“Our team is actively working with our local health experts to review our current guidelines and protocols,” a district spokesperson said. “We will make any necessary updates and share those with families before the 2022-23 school year.”
Thoughts from parents in the district are mixed.
Ashley Jimenez has four children in three different Philadelphia schools and her husband teaches in the district.
“Families must do what they feel is right for them. A mandate infers that families don’t know what’s right for them,” Jimenez said. “Clearly other school districts understand this and have made strides towards allowing families this decision. It shows Philadelphia’s continued paternalistic stance towards its mostly Black and Brown families to require masks.”
But Saterria Kersey, president of the Home and School Council at Julia R. Masterman Laboratory and Demonstration School, said with COVID still around, she “applaud[s] the district for thinking about our children’s well-being.”
In Newark, Superintendent Roger León said in June that the district would send families information by mid-August on COVID protocols for the upcoming school year.
Another difference as kids head back to class this year is vaccine access. COVID vaccines started to roll out for 5-11 year olds in late October of last year. This year, the shot is fully available to all kids 6 months and older.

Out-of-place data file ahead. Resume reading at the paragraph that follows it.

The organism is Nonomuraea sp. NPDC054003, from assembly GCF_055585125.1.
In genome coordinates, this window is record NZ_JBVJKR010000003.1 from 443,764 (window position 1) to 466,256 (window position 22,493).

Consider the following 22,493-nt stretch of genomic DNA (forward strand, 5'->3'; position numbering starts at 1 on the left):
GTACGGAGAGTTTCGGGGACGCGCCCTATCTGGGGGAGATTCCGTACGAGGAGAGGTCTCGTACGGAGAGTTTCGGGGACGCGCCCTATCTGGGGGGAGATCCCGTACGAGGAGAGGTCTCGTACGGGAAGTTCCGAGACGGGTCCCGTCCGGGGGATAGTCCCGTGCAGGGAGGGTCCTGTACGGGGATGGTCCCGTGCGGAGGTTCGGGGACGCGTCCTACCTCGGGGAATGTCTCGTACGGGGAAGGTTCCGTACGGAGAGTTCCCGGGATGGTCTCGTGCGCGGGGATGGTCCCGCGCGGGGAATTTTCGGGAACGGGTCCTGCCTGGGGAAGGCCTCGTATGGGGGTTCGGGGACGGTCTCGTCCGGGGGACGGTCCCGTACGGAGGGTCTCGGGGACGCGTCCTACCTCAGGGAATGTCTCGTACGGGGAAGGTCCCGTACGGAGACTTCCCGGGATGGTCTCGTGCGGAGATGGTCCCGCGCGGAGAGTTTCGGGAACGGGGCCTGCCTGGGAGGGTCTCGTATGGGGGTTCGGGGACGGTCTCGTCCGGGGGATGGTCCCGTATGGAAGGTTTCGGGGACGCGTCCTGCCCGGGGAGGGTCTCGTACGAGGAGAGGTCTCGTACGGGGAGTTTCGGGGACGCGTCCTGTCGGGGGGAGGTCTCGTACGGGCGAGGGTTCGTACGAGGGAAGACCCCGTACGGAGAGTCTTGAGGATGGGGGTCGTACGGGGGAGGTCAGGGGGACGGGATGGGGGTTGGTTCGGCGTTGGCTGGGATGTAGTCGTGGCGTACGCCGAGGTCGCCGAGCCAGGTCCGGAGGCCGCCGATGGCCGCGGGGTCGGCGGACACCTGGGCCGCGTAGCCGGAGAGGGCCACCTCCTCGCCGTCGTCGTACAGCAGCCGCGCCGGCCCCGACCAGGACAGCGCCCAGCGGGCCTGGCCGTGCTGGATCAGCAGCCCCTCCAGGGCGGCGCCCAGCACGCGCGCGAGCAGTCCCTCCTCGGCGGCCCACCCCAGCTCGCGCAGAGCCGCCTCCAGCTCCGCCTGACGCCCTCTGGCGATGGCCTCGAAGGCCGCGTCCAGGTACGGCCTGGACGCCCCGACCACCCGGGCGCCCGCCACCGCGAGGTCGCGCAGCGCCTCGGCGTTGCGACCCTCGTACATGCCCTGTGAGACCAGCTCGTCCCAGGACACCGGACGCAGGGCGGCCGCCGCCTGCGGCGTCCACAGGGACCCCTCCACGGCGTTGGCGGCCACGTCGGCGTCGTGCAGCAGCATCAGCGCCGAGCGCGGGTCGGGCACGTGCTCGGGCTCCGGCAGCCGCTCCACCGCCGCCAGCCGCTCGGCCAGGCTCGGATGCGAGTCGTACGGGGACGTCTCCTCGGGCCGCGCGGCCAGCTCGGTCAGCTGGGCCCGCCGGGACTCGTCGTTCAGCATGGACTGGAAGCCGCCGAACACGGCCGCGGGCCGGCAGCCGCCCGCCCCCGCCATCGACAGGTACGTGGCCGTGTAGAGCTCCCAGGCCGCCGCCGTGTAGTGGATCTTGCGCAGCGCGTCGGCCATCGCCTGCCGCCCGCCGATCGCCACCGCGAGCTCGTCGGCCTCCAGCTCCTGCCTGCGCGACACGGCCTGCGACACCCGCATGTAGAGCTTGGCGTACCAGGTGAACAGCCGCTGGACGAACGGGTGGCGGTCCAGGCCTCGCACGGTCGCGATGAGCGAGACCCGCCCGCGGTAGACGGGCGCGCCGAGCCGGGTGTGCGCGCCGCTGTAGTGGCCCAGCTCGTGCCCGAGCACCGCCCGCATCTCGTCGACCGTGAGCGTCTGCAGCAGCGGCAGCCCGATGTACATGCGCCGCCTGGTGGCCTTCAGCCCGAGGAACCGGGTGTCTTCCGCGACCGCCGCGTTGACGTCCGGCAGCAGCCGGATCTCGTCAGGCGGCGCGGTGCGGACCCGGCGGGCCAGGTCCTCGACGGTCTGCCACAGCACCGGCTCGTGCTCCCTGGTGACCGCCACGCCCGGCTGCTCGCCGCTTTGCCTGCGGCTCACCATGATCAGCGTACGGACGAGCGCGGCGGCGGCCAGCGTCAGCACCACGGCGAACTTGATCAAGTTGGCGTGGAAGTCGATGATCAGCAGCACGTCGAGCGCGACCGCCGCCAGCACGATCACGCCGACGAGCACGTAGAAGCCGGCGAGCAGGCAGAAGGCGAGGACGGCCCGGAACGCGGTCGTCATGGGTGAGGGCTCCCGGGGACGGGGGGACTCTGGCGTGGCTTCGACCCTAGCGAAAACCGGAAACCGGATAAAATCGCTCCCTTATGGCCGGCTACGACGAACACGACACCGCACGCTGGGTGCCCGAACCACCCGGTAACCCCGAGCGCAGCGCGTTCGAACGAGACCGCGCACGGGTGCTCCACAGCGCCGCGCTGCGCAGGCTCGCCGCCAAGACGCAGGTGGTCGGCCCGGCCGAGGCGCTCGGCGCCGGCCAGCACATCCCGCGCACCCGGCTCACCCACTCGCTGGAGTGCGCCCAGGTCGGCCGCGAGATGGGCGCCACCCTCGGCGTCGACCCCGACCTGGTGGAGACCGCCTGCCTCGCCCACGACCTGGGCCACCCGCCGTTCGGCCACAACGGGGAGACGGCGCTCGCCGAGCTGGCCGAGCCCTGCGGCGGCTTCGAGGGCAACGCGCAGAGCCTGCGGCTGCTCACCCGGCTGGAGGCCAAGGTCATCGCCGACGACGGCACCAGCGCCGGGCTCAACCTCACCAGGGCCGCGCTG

But vaccination rates remain relatively low nationwide. As of July 27, only about 5% of 6 month to 4 year olds have received at least one dose of vaccine. For 5 to 11 year olds it’s 37%, and for 12 to 17 year olds it’s 69%.
The number of kids facing severe COVID cases is relatively low. Sara Bode, a doctor at Nationwide Children’s Hospital in Columbus, Ohio and chair-elect for the American Academy of Pediatrics’ Council on School Health, thinks this is part of why vaccination rates are also low.
“Although there might not be as many kids with severe complications, that number isn’t zero,” Bode said. “And so [I’m] just really reinforcing to families the reasons why as a pediatrician, I think it’s important for them to get that vaccination.”
Beyond COVID, overall childhood immunization rates dropped from 95% to 94% in the 2020-21 school year, according to data released by the CDC in April.
One percent may seem small, but it equates to tens of thousands more children than normal unprotected against illnesses like whooping cough, measles, and mumps, according to the CDC.
Bode knows parents have a variety of opinions on vaccines and on COVID mitigation strategies, but said her priority is getting kids consistent in-person learning. Vaccines, along with rapid testing and masking up in high-risk communities, can reduce illness related absenteeism, she said.
“It’s just so disruptive to schools when they’re struggling with lots of kids that are out due to positive COVID, whether they’re having severe symptoms or not,” she said.
Johann Calhoun in Philadelphia and Catherine Carrera in Newark contributed reporting.